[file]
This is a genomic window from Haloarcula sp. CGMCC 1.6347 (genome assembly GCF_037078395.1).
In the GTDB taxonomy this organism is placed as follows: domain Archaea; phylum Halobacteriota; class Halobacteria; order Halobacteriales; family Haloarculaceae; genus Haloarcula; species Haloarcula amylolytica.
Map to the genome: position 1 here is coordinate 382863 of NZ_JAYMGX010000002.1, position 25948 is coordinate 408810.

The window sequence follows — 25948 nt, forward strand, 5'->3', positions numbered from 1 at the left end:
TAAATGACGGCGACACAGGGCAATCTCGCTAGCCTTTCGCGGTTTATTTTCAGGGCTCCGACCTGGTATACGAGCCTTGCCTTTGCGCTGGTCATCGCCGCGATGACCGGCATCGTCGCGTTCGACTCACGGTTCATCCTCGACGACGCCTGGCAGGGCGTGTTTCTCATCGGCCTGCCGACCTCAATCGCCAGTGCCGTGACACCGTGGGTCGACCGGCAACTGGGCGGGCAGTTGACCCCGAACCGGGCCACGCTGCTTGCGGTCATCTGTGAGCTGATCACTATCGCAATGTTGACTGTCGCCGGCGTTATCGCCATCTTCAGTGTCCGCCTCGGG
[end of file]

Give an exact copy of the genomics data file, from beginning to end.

This is a genomic window from Haloarcula sp. CGMCC 1.6347 (genome assembly GCF_037078395.1).
In the GTDB taxonomy this organism is placed as follows: domain Archaea; phylum Halobacteriota; class Halobacteria; order Halobacteriales; family Haloarculaceae; genus Haloarcula; species Haloarcula amylolytica.
Map to the genome: position 1 here is coordinate 382863 of NZ_JAYMGX010000002.1, position 25948 is coordinate 408810.

The window sequence follows — 25948 nt, forward strand, 5'->3', positions numbered from 1 at the left end:
TAAATGACGGCGACACAGGGCAATCTCGCTAGCCTTTCGCGGTTTATTTTCAGGGCTCCGACCTGGTATACGAGCCTTGCCTTTGCGCTGGTCATCGCCGCGATGACCGGCATCGTCGCGTTCGACTCACGGTTCATCCTCGACGACGCCTGGCAGGGCGTGTTTCTCATCGGCCTGCCGACCTCAATCGCCAGTGCCGTGACACCGTGGGTCGACCGGCAACTGGGCGGGCAGTTGACCCCGAACCGGGCCACGCTGCTTGCGGTCATCTGTGAGCTGATCACTATCGCAATGTTGACTGTCGCCGGCGTTATCGCCATCTTCAGTGTCCGCCTCGGG